stylecraft showroom installation - saturday in design - melbourne 2010



The work was commissioned by the Stylecraft showroom in Flinders Lane to be part of the ‘The Project’ at Saturday in Design, Melbourne in 2010. The design involved a concept for a two storey high wall which framed the staircase of the showroom and a floating cloud of origami like folded elements that hung suspended above the stairs.

Aurora, the eight metre by four metre back-lit luminous wall was made from twenty framed panels which housed multiple layers of semi-translucent polypropylene sheet. The design's pattern incorporated a number of overlapping geometries that transcended the boundaries of the structural frame and created a large-scale frieze that ran across the length and breadth of the wall’s surface. The abstracted circular forms of the piece and the use of subtle pinks, greys and whites were derived from the Stylecraft logo. The regular geometry and colours at the top of the wall, progressively transformed into an exuberant tapestry of concentric geometries and interaction of vibrant colours at the bottom of the wall.

The wall was designed to ensure that the eye danced across its surface, continually finding
different relationships and juxtapositions within its overlapping curves and hues. As one moved around the showroom the wall’s interaction with light shifted and changed. Viewed from behind, the wall took on a lustrous sheen and the colours blended as soft pastels while from the stairs the wall’s colours would intensify and fade as you moved past. At night from the street the wall seemed to project itself onto the window glass and merge with the furniture forms and corporate graphics, instilling a dynamic vibrancy and a visual presence within the showroom.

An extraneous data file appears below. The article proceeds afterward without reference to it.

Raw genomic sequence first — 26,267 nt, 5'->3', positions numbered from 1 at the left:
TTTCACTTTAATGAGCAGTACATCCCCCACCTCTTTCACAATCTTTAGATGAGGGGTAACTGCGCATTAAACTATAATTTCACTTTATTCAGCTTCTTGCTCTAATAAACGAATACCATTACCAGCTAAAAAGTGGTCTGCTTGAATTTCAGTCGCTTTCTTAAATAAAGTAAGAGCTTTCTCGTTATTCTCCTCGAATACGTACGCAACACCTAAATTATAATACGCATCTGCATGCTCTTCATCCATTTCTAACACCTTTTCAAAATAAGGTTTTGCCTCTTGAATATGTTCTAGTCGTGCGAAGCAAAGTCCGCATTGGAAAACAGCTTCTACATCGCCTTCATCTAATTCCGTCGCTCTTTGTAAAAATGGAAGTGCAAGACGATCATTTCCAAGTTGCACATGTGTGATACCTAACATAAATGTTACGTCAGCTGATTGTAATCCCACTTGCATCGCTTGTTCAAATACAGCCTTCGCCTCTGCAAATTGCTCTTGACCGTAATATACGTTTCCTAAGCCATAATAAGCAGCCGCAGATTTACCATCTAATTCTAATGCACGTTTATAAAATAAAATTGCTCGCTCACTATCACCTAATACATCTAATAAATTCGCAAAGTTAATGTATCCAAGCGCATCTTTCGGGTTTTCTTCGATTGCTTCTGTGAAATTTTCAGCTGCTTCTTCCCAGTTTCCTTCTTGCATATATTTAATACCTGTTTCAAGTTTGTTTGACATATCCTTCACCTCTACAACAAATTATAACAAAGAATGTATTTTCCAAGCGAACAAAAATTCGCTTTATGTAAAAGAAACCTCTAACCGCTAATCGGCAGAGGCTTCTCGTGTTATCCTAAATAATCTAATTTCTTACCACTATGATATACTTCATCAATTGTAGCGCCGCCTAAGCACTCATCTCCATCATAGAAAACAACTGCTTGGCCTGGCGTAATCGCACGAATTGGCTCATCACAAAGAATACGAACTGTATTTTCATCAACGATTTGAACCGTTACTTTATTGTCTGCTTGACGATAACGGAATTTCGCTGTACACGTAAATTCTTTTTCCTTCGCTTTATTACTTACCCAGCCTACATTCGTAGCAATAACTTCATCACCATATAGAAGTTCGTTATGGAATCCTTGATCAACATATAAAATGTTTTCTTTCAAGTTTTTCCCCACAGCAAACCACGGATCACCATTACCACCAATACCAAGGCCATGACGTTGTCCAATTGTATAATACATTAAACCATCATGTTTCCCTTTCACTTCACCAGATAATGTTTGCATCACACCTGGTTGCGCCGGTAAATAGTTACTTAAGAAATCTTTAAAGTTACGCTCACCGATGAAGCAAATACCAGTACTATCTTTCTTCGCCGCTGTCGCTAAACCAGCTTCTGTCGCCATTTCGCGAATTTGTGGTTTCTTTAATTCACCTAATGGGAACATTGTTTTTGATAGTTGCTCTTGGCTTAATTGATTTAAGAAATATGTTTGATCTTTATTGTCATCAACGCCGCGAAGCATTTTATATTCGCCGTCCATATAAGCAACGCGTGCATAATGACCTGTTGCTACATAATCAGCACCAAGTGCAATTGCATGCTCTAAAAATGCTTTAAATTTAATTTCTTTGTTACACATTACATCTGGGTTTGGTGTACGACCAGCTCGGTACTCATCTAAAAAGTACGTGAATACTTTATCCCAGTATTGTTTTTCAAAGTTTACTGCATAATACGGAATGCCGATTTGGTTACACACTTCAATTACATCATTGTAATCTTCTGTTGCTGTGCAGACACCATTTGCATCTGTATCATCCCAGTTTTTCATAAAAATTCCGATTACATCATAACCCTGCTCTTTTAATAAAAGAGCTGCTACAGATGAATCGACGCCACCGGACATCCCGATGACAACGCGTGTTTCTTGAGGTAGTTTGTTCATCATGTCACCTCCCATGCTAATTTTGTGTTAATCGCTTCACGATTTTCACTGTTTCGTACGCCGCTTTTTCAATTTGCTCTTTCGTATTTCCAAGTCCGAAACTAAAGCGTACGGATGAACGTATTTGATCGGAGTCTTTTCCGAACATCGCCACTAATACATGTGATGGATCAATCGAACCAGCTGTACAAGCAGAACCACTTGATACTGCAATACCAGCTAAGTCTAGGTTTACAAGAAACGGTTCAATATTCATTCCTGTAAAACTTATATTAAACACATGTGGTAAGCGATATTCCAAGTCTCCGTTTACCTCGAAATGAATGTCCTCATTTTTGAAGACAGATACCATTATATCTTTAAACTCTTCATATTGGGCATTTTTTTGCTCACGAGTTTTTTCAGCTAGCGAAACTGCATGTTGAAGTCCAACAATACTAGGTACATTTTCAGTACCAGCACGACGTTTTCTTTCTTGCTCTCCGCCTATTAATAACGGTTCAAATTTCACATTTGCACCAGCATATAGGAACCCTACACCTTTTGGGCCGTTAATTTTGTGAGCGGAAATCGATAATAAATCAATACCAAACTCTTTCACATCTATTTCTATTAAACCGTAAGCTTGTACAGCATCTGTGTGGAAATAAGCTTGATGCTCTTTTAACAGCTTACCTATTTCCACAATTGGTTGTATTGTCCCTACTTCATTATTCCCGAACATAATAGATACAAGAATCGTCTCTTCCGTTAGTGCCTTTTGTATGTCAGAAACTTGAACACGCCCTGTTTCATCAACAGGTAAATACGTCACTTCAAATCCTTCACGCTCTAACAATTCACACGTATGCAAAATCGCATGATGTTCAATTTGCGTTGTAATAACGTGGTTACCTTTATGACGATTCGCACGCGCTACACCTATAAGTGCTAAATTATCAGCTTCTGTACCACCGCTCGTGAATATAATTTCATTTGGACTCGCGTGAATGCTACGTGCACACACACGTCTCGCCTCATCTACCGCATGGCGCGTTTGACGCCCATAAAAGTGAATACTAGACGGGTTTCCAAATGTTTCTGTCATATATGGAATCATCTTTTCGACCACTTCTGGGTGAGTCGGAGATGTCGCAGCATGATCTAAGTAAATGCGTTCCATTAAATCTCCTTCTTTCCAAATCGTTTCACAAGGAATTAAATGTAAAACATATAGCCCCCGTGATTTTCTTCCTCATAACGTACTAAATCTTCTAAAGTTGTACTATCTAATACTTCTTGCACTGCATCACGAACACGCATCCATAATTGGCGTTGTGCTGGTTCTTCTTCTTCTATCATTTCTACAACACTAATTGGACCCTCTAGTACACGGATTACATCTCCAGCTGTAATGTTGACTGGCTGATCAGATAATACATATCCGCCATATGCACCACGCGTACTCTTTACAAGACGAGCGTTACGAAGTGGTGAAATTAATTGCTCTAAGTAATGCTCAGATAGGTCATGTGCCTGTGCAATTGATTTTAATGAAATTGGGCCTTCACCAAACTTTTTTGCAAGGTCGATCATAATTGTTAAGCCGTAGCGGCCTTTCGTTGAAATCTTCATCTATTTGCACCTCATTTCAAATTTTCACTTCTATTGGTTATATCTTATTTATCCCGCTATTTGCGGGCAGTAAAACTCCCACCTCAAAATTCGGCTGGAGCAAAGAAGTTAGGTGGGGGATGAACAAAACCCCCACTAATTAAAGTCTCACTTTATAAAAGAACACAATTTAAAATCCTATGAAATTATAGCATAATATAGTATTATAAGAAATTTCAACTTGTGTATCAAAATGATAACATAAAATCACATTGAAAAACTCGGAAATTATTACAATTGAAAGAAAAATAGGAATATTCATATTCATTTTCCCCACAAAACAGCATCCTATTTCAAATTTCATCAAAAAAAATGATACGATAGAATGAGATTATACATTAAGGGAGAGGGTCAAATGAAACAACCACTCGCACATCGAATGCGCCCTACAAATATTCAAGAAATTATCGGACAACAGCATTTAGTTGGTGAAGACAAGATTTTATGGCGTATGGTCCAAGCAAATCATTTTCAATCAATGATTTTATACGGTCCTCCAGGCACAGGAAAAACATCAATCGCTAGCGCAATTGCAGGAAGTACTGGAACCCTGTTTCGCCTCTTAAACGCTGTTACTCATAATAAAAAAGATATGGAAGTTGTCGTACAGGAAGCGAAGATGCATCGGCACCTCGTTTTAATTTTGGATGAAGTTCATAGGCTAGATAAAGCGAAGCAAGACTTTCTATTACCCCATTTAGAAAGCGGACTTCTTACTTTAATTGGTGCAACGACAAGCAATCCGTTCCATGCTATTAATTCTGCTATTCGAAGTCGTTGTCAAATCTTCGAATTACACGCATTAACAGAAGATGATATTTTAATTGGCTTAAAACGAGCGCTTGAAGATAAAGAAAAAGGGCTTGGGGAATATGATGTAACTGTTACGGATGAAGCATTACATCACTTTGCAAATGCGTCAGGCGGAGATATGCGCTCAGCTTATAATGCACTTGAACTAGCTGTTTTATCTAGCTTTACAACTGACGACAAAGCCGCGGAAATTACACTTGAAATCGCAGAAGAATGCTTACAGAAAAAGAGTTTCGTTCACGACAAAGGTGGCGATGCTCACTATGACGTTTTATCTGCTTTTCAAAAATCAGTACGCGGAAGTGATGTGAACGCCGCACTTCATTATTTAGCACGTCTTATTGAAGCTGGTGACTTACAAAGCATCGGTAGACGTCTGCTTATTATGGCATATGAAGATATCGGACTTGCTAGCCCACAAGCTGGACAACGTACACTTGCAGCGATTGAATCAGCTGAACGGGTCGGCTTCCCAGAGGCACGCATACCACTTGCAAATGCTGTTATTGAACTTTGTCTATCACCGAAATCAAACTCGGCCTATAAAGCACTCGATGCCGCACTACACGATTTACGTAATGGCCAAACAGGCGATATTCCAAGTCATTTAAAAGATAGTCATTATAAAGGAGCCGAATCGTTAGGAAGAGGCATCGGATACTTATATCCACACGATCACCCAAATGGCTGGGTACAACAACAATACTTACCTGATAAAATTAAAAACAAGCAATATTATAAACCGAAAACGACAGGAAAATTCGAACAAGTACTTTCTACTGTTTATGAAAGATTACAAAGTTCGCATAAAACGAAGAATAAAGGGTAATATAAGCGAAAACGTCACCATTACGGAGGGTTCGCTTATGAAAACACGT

Aurora was designed as a companion piece to the glowing angularity of Christina Fogale’s
floating cloud-like installation, entitled Cirrus. An intricate folded floating form which hung in the ten metre void space above the staircase and that cascaded down from the ground floor entrance to the basement showroom. The suspended form utilised the concept of working with a singular geometry, that was replicated and joined to create surfaces that could alter in shape and provide movement and flexibility within the static structure.

Cirrus consisted of fourteen hundred and forty origami Tyvek chatterboxes (the popular paper guessing game remembered from childhood) that were folded, joined and suspended as three floating cloud formations. The lightweight suspended form was designed to capture the composition, atmospherics and movement of clouds in the way that it inhabited the overhead spaces. The matted opacity of the spun polyethylene Tyvek sheets aided in the filtering of the showrooms lighting. The lighting was directed so as to diffuse the forms with soft glowing light in some areas, while creating dramatic edge shadows in others, as it angled across the triangular folded forms.

The project adopted concepts and practices more common to installation and phenomenological art in the way that it sought to establish a dynamic relationship between the temporal installation and the qualities of the existing architectural space. The juxtaposition of the sculptural and ethereal qualities of the suspended ceiling form and the subtle effects of the double storey back lit colour wall, suggests an approach to the design of temporal installations/exhibitions that primarily responds to the sensorial and experiential spatial conditions of a site. Such an approach to design attempts to establish a dramatic synergy between the existing space and the potential drama and energy that lies dormant within it.